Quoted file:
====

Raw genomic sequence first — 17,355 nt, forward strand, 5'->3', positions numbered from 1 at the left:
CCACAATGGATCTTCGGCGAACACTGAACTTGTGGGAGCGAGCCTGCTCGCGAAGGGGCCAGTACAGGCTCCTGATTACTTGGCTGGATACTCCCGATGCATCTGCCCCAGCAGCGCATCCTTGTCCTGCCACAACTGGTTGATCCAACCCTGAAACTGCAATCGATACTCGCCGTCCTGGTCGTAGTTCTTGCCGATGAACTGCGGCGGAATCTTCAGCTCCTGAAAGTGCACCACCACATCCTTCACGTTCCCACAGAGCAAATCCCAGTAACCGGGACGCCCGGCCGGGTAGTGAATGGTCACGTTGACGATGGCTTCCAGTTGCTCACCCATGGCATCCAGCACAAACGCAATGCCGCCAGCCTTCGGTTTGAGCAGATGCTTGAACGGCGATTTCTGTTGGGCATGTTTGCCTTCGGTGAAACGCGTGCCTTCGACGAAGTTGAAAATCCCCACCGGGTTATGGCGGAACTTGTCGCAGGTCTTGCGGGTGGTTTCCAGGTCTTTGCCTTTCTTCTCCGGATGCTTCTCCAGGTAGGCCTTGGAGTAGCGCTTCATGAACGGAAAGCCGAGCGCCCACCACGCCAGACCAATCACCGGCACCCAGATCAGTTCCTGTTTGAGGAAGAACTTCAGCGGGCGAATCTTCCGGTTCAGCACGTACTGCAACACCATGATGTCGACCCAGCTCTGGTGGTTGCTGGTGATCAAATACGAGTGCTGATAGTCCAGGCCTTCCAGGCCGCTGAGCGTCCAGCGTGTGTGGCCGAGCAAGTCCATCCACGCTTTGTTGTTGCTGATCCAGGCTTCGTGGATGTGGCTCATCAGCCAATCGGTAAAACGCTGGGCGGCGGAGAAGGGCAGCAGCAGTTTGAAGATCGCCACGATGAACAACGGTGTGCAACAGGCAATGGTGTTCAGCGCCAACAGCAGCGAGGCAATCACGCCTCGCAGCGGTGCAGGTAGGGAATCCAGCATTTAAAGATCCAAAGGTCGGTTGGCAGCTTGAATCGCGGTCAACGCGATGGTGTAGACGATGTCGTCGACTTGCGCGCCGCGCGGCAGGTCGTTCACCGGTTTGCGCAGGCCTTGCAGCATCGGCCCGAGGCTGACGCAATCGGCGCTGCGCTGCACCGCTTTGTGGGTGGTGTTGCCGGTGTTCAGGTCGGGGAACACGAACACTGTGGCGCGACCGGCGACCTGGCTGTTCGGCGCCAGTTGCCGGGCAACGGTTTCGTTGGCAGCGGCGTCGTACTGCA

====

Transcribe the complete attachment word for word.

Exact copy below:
Raw genomic sequence first — 17,355 nt, forward strand, 5'->3', positions numbered from 1 at the left:
CCACAATGGATCTTCGGCGAACACTGAACTTGTGGGAGCGAGCCTGCTCGCGAAGGGGCCAGTACAGGCTCCTGATTACTTGGCTGGATACTCCCGATGCATCTGCCCCAGCAGCGCATCCTTGTCCTGCCACAACTGGTTGATCCAACCCTGAAACTGCAATCGATACTCGCCGTCCTGGTCGTAGTTCTTGCCGATGAACTGCGGCGGAATCTTCAGCTCCTGAAAGTGCACCACCACATCCTTCACGTTCCCACAGAGCAAATCCCAGTAACCGGGACGCCCGGCCGGGTAGTGAATGGTCACGTTGACGATGGCTTCCAGTTGCTCACCCATGGCATCCAGCACAAACGCAATGCCGCCAGCCTTCGGTTTGAGCAGATGCTTGAACGGCGATTTCTGTTGGGCATGTTTGCCTTCGGTGAAACGCGTGCCTTCGACGAAGTTGAAAATCCCCACCGGGTTATGGCGGAACTTGTCGCAGGTCTTGCGGGTGGTTTCCAGGTCTTTGCCTTTCTTCTCCGGATGCTTCTCCAGGTAGGCCTTGGAGTAGCGCTTCATGAACGGAAAGCCGAGCGCCCACCACGCCAGACCAATCACCGGCACCCAGATCAGTTCCTGTTTGAGGAAGAACTTCAGCGGGCGAATCTTCCGGTTCAGCACGTACTGCAACACCATGATGTCGACCCAGCTCTGGTGGTTGCTGGTGATCAAATACGAGTGCTGATAGTCCAGGCCTTCCAGGCCGCTGAGCGTCCAGCGTGTGTGGCCGAGCAAGTCCATCCACGCTTTGTTGTTGCTGATCCAGGCTTCGTGGATGTGGCTCATCAGCCAATCGGTAAAACGCTGGGCGGCGGAGAAGGGCAGCAGCAGTTTGAAGATCGCCACGATGAACAACGGTGTGCAACAGGCAATGGTGTTCAGCGCCAACAGCAGCGAGGCAATCACGCCTCGCAGCGGTGCAGGTAGGGAATCCAGCATTTAAAGATCCAAAGGTCGGTTGGCAGCTTGAATCGCGGTCAACGCGATGGTGTAGACGATGTCGTCGACTTGCGCGCCGCGCGGCAGGTCGTTCACCGGTTTGCGCAGGCCTTGCAGCATCGGCCCGAGGCTGACGCAATCGGCGCTGCGCTGCACCGCTTTGTGGGTGGTGTTGCCGGTGTTCAGGTCGGGGAACACGAACACTGTGGCGCGACCGGCGACCTGGCTGTTCGGCGCCAGTTGCCGGGCAACGGTTTCGTTGGCAGCGGCGTCGTACTGCA